Human beings communicate with each other in the form of speech, gestures and emotions. As such systems that can recognize the same are in great demand in many fields. With respect to artificial intelligence, a computer will be able to interact with humans much more naturally if they are capable of understanding human emotion. It would also help during counseling and other health care related fields. In an E-Learning system, the presentation style may be varied depending on the student’s state. However in many cases, static emotion detection is not very useful. It is essential to know the user’s feelings over a period of time in a live environment. Thus, the paper proposes a model that is aimed at real-time facial emotion recognition.
For real-time purposes, facial emotion recognition has a number of applications. Facial emotion recognition could be used in conjunction with other systems to provide a form of safety. For instance, ATMs could be set up such that they won’t dispense money when the user is scared. In the gaming industry, emotion-aware games can be developed which could vary the difficulty of a level depending on the player’s emotions. It also has uses in video game testing. At present, players usually give some form of verbal or written feedback. Using facial emotion recognition, the number of testers can be increased to accomodate people who use different languages or people who are unable to cohesively state their opinions on the game. By judging their expressions during different points of the game, a general understanding of the game’s strong and weak points can be discerned. Emotions can also be gauged while a viewer watches ads to see how they react to them. This is especially helpful since ads do not usually have feedback mechanisms apart from tracking whether the ad was watched and whether there was any user interaction. Software for cameras can use emotion recognition to take photos whenever a user smiles.
However not all emotions can be inferred just by looking at someone. In his 1971 paper, Paul Ekman et al.  identified six basic, universal facial expressions - anger, disgust. fear, happiness, sadness and surprise. Even today, researchers aim to identify these six emotions with reliable accuracy. Emotions can be inferred from a person’s actions, speech, writing and facial expressions. In terms of facial emotion recognition, one major challenge lies in the data collected. Most datasets contain labelled images which are generally posed. This generally involves photos taken in a stable environment such as a laboratory. While it is much easier to accurately predict the emotion in such scenarios, these systems tend to be unreliable in predicting emotions in the ”wild” (Uncontrolled environments). Another issue is that most datasets are from these controlled environments and it is relatively harder to obtain labelled datasets of emotions in the wild. Furthermore, most datasets have relatively lesser training data for emotions such as fear and disgust when compared to emotions such as happiness. Another factor to take into account is a person’s pose. It is significantly harder to determine the emotion of a person when only half of their face is visible. In addition, lighting plays a major role in facial emotion recognition. Systems may fail to identify an emotion that it normally would identify if the lighting conditions are poor. Finally, one must remember that a user’s emotional state is a combination of many factors, a smile does not always mean that a person is genuinely happy.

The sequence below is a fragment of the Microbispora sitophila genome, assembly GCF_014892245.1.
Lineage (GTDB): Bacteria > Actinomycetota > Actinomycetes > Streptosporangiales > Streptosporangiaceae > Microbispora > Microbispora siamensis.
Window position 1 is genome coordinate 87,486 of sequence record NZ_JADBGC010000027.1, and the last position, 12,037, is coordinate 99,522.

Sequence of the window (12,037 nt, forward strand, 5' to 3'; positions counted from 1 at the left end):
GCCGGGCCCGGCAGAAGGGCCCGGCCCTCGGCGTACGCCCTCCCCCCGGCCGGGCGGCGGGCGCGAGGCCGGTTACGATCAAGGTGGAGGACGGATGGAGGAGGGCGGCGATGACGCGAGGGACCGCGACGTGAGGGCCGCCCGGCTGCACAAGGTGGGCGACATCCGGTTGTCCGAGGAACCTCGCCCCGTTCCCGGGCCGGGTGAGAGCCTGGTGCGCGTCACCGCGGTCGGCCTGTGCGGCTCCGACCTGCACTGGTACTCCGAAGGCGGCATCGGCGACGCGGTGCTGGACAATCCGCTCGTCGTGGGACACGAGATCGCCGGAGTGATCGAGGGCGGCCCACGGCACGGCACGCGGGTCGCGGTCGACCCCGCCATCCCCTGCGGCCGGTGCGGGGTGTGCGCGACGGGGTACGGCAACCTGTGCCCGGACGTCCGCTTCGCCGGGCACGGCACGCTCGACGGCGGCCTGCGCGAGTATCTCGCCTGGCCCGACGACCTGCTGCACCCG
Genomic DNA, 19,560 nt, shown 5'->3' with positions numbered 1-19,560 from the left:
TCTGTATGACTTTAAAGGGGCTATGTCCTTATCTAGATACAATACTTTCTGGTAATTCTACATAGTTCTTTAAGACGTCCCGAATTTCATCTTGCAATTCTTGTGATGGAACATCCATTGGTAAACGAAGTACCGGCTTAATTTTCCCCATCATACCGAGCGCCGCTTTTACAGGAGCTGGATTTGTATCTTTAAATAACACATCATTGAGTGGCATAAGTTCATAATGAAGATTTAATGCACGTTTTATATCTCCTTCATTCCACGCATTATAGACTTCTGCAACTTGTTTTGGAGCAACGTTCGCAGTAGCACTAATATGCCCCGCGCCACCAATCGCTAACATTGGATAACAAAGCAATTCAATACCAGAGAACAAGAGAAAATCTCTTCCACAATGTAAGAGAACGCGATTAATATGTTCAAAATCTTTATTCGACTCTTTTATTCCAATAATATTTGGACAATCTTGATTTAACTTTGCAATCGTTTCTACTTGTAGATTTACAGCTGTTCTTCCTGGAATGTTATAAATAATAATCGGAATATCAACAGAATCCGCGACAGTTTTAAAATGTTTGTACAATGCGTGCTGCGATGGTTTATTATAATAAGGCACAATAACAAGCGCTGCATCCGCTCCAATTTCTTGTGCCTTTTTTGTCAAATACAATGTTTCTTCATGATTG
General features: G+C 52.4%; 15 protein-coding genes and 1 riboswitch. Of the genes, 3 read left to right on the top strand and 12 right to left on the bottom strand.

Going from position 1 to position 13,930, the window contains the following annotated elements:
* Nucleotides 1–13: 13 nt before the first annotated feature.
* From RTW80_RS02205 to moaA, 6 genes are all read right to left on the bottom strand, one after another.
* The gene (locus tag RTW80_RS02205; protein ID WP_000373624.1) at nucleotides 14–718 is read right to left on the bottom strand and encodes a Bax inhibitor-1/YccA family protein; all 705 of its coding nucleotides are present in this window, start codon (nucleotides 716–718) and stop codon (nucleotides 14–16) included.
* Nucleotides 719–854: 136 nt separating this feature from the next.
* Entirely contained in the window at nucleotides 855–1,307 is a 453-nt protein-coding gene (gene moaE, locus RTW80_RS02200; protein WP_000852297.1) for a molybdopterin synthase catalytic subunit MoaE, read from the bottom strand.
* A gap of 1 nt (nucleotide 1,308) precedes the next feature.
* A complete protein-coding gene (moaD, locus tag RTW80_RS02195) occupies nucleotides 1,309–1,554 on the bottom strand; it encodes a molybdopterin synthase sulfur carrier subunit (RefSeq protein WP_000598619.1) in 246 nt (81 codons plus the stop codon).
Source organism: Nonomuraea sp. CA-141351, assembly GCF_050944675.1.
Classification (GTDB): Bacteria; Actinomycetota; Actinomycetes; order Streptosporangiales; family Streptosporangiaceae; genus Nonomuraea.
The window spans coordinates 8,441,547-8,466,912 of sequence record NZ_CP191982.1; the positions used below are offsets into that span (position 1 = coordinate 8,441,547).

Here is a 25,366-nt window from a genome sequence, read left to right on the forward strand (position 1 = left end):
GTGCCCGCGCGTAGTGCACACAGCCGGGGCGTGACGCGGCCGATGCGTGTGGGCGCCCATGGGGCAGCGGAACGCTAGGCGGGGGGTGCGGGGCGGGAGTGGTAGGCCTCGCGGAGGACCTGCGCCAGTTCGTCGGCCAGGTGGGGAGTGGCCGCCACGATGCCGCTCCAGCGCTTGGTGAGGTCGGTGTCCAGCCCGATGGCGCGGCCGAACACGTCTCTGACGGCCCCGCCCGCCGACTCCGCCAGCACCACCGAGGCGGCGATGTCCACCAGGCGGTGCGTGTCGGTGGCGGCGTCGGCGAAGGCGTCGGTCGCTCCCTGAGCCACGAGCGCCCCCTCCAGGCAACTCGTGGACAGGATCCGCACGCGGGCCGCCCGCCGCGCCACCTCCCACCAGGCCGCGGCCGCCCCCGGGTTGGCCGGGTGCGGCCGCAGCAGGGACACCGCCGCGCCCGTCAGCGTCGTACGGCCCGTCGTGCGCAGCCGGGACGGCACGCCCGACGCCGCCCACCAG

The objective of this project is to classify human faces into one of the six universal emotions or a seventh neutral emotion. In recent years, many papers have been published that use deep learning for facial emotion recognition  . These papers used freely available datasets with state of the art models  achieving an accuracy of 0.66. With this in mind, a number of different models both new and old were experimented with to arrive at a final model with comparable results.
Ii Related Work
Yu and Zhang  used a five layer ensemble CNN to achieve a 0.612 accuracy. They pre-trained their models on the FER-2013 dataset and then finetuned the model on the Static Facial Expressions in the Wild 2.0 (SFEW)  dataset. They used an ensemble of three face detectors to detect and extract faces from the labelled movie frames of SFEW. They then proposed a data perturbation and voting method to increase the recognition performance of the CNN. They also chose to use stochastic pooling layers over max pooling layers citing its better performance on their limited data.
5.0 dataset for the video clips and a combination of the FER-2013 and Toronto Face Database for the images. Instead of using long short term memory (LSTM) units, they used IRNNs
which are composed of rectified linear units (ReLUs). These IRNNs provided a simple mechanism for dealing with the vanishing and exploding gradient problem. They achieved an overall accuracy of 0.528.